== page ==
• Hi hun, I am Rose from Couture Cakes by Rose, the very person who created and came up with this design. I don’t know how long have you been decorating cakes. I have ONLY been doing cake decorating for 23 months but I have seen cake decorating ideas evolved with old techniques coming back ie: piped royal icing. I’ve also seen intricate designs like this done using stencils. In fact, I am in the process of creating my OWN HANDMADE HANDCUT stencil with this design to use on my cakes. I also own a cricut cake which cost me less than $100.00 (it was $79.00 when I purchased it) so I do beg to disagree with you. This kind of designs will be around for a while because the technique will evolve as there’s a LOT of creative decorators out there who will look at this design and they will say “I want that design but I want to make it my own, let me find a way to do it my way”.

    • Thank you hun :) I truly appreciate your wonderful support :)
      We can only grow through a mixture of lovely and not so lovely vibes :) and I am always grateful for all those who appreciate my work and also grateful for all those who look at my work with a pair of binoculars :)

  5. Some of the weddings that i have attended to recently have 4-6-tier wedding cakes and 2-3 tiers of the cakes are dummy. People intentionally order cakes with a dummy cake in it & they prefer it that way for the simple reason that they want their cake to be taller and more glamorous. Rose did an excellent tutorial on how to use the technique, there’s cricut and other food safe cutters available. Thank you, Rose, for sharing your brilliant idea. All your creations are so original & simply amazing!

      • Yes, I’ve seen Edna’s Tutorial using Martha Stewart puncher in a magazine and it didn’t say that you cannot use this technique on a real cake. I’ve seen other popular cake artists that have used Martha Stewart punchers. My two cents, there are edible things that we use on a cake which are not really meant for consumption i.e. gumpaste for flowers. It taste awful. And my experience and what I’ve seen the fondant decoration is really more of aesthetics anyways…again my two cents.

        I guess, every cake decorators have different opinions on the use of punchers.

        Anyway, Thank you Rose for this wonderful tutorial! All the best to you!

  6. Thank you Rose for taking the time to post this tutorial. There are many ways to replicate this look, with fondant cutting it by hand (which it takes long time) or with the cricut. A lot of people have a cutting machine for cakes. I have seen other cake decorators that had posted tutorials using these punches and don’t remember them saying is not edible, and nobody complained. Is like putting wired flowers on cakes, Do you get upset because they taught you how to make the flower but you have to find the way to make it edible on the cake.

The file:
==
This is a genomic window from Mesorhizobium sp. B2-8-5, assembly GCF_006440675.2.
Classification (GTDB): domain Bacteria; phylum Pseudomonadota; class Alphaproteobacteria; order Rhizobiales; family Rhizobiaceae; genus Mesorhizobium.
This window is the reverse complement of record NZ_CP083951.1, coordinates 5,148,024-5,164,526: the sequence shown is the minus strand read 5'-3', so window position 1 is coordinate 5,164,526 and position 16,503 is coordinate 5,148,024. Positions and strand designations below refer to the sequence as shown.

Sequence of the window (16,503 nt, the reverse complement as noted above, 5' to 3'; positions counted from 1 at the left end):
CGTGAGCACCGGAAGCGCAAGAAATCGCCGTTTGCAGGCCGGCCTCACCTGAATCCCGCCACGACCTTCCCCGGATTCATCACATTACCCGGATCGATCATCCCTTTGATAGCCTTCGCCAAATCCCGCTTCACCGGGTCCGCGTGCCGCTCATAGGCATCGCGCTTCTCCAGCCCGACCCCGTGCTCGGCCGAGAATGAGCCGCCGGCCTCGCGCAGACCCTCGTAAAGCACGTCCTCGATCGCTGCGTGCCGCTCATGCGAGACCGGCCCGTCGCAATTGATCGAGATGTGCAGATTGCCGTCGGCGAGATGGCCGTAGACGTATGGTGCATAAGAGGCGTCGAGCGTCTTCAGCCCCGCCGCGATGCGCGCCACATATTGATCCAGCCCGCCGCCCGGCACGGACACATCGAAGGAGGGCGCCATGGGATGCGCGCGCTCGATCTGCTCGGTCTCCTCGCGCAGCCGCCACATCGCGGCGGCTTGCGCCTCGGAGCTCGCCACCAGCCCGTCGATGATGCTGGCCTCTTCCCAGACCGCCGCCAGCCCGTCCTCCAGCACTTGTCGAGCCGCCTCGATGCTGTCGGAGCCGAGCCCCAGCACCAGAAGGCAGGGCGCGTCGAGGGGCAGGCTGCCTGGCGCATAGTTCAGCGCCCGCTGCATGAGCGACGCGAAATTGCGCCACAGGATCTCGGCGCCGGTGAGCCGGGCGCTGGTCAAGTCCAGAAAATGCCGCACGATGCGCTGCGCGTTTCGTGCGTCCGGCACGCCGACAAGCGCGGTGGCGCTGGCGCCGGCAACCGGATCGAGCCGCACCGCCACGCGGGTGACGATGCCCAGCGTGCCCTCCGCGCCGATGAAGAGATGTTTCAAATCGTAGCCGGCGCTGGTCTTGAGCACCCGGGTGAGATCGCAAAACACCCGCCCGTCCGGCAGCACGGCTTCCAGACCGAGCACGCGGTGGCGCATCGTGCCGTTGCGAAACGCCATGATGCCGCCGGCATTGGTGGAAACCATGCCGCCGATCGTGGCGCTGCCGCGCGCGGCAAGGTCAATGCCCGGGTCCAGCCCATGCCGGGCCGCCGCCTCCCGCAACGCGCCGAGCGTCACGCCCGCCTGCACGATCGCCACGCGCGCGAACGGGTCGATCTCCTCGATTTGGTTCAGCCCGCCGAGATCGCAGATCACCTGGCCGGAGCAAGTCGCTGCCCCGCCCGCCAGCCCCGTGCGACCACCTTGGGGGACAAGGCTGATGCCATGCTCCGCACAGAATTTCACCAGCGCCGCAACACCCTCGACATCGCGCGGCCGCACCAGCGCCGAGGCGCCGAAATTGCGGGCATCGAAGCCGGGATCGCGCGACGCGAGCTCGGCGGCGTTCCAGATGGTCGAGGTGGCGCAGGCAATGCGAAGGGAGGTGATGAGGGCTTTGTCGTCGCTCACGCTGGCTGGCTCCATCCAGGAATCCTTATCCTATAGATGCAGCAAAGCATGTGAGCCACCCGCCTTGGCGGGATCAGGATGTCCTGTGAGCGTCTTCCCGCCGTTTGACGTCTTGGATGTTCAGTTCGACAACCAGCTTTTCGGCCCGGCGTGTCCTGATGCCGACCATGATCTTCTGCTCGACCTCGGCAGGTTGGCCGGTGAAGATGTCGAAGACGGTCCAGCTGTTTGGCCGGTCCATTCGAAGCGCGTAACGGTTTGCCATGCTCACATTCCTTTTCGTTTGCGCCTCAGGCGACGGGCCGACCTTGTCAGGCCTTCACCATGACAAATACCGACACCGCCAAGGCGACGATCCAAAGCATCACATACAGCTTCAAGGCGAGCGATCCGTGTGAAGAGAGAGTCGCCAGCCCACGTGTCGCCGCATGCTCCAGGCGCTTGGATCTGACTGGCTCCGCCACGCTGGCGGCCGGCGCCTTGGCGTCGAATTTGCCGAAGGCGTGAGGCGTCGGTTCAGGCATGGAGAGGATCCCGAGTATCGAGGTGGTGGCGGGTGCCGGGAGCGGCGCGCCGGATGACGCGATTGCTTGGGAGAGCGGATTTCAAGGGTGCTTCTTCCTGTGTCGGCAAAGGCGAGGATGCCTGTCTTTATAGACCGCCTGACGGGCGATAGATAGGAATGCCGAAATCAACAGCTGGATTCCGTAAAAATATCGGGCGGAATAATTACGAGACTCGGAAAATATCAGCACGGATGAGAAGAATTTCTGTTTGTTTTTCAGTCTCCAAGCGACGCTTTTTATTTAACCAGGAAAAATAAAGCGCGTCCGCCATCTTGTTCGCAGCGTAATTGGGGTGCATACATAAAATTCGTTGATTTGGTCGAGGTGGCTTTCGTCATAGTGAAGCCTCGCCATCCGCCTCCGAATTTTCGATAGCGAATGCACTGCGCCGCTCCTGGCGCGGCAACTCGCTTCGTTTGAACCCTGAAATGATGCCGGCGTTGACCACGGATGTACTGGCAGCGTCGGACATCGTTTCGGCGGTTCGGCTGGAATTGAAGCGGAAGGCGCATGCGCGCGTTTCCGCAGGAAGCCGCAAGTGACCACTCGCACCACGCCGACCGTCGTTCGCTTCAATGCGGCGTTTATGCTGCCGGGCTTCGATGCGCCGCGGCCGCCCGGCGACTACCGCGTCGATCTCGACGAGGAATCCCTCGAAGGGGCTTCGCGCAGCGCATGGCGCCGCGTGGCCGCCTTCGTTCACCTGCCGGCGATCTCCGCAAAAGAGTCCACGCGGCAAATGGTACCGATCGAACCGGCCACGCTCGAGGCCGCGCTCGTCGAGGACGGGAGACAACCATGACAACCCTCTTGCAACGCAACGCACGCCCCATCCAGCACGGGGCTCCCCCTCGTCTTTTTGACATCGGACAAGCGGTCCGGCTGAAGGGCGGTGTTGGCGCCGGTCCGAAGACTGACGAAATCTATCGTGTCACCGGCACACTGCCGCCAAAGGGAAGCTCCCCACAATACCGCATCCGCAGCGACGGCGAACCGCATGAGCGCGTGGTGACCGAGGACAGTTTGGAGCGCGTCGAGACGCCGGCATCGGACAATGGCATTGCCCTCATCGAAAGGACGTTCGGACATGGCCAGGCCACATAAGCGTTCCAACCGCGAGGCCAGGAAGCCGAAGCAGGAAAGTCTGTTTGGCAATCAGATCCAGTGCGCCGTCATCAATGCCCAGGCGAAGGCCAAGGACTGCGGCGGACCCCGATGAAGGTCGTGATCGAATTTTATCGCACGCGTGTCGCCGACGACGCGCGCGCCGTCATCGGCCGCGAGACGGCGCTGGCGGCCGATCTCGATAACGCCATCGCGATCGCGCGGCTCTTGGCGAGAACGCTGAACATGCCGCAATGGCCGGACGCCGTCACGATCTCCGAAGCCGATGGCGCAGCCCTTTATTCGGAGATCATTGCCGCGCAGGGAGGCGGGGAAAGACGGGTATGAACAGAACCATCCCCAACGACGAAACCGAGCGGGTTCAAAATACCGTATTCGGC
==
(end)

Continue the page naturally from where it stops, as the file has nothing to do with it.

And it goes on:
7. Hi guys, I am Rose from Couture Cakes by Rose, the very person who created this design. Thank you all so much for taking the time to read and look through the tutorial.
    For those who has concerns that this design ideas is not viable on a real cake and will not be around for long, there’s cricut cake (I bought mine for less than $100.00). There’s also the Wilton sugar sheet puncher although it will NOT replicate the intricate design shown on this cake but that’s where one’s imagination and creativity comes into play. If I am to use a Wilton sugar sheet puncher to somehow replicate this design, I will use piped royal icing or buttercream or thinned fondant around the edges of the cut sugar sheet to add more pizzaz. Perhaps you can create your own stencil and do this design using the stencil technique. Now I am not saying this are the only options, but these are my options that I know I can try using. I personally believe that “when it comes to cake decorating, ones imagination and creativity is the limit”.

    May I also take this time to let you all in on a not so secret trick :) Some of my cakes are not all cakes. Sometimes, I get the usual request of “I just want the cake to feed 15 people” but I want the “whole shebang-tall fully decorated visually appealing cake” and that’s when my creativity is truly utilized because then, I know that I can use a dummy cake for the part of the “cake” and decorate it as I please.

    xo-Rose

    • Well, Yes, This design is pretty, however, as it is un usable for cake shows or displays in your windows it is usable for some cake competitions and that is a good thing because many cake competitions have judges who are not so wise and you might just win.
      As for the word Filigree I think it is being used in the general sense because true filigree in cake decorating it should be kept to recognizing the South African Technique with the rightful name Filigree. Which as royal icing designs that are attached to the sides or edges of your cake.